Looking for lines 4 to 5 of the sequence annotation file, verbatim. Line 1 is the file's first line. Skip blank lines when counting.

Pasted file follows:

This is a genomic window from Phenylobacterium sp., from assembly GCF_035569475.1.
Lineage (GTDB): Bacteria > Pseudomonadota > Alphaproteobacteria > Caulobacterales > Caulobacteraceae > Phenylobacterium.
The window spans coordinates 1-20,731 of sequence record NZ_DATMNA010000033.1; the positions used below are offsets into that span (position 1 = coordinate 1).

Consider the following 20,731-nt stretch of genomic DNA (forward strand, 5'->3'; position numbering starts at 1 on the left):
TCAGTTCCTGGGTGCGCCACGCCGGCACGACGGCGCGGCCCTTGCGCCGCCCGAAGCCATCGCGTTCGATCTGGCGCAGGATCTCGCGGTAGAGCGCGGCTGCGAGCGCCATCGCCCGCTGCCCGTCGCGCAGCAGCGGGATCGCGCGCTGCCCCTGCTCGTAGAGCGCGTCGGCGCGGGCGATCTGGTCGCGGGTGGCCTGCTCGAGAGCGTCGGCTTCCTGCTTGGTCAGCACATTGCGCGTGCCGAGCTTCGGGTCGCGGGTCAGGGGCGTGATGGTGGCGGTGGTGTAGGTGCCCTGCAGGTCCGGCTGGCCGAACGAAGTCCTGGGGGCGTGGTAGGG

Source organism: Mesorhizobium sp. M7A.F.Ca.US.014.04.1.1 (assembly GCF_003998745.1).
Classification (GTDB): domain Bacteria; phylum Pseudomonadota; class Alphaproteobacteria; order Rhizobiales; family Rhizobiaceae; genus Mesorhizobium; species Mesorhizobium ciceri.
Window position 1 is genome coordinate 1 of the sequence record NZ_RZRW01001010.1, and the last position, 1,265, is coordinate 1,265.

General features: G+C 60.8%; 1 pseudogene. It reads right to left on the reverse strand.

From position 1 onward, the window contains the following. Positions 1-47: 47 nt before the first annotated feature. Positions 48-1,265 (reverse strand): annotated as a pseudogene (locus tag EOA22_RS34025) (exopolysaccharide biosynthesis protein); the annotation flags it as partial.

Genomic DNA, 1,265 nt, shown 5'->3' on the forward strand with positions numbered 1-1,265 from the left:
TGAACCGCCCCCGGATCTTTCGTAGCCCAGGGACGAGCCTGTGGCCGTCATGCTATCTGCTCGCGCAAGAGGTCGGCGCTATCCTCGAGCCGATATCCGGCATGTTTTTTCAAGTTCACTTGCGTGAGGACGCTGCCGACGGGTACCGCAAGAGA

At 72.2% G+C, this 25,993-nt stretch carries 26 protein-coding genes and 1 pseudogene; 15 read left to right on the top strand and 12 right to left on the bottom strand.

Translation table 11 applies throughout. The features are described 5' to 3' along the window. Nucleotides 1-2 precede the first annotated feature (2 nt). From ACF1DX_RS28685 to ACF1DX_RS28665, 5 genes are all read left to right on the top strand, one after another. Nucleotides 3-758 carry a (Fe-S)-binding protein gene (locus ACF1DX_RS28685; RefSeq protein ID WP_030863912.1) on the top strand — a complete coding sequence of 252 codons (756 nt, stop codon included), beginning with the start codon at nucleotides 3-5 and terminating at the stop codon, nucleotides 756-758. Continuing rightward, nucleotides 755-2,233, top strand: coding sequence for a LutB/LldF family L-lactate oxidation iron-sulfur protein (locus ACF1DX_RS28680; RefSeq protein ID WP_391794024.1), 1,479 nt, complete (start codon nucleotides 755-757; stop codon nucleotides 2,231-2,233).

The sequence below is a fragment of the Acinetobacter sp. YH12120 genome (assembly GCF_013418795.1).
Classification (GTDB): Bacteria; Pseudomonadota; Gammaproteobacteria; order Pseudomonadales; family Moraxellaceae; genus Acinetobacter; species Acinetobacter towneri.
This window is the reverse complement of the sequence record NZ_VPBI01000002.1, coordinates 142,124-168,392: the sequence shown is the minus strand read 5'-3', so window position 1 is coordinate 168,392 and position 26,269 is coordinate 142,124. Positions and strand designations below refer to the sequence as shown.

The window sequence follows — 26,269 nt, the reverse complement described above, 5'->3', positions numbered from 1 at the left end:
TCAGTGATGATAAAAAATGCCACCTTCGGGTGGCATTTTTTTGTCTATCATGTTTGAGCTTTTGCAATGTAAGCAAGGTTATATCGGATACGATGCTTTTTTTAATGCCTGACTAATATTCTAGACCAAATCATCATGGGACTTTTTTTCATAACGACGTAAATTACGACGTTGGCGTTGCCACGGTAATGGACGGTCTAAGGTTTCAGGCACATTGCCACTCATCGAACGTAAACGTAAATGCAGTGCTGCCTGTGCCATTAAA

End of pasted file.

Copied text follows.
Consider the following 20,731-nt stretch of genomic DNA (forward strand, 5'->3'; position numbering starts at 1 on the left):
TCAGTTCCTGGGTGCGCCACGCCGGCACGACGGCGCGGCCCTTGCGCCGCCCGAAGCCATCGCGTTCGATCTGGCGCAGGATCTCGCGGTAGAGCGCGGCTGCGAGCGCCATCGCCCGCTGCCCGTCGCGCAGCAGCGGGATCGCGCGCTGCCCCTGCTCGTAGAGCGCGTCGGCGCGGGCGATCTGGTCGCGGGTGGCCTGCTCGAGAGCGTCGGCTTCCTGCTTGGTCAGCACATTGCGCGTGCCGAGCTTCGGGTCGCGGGTCAGGGGCGTGATGGTGGCGGTGGTGTAGGTGCCCTGCAGGTCCGGCTGGCCGAACGAAGTCCTGGGGGCGTGGTAGGG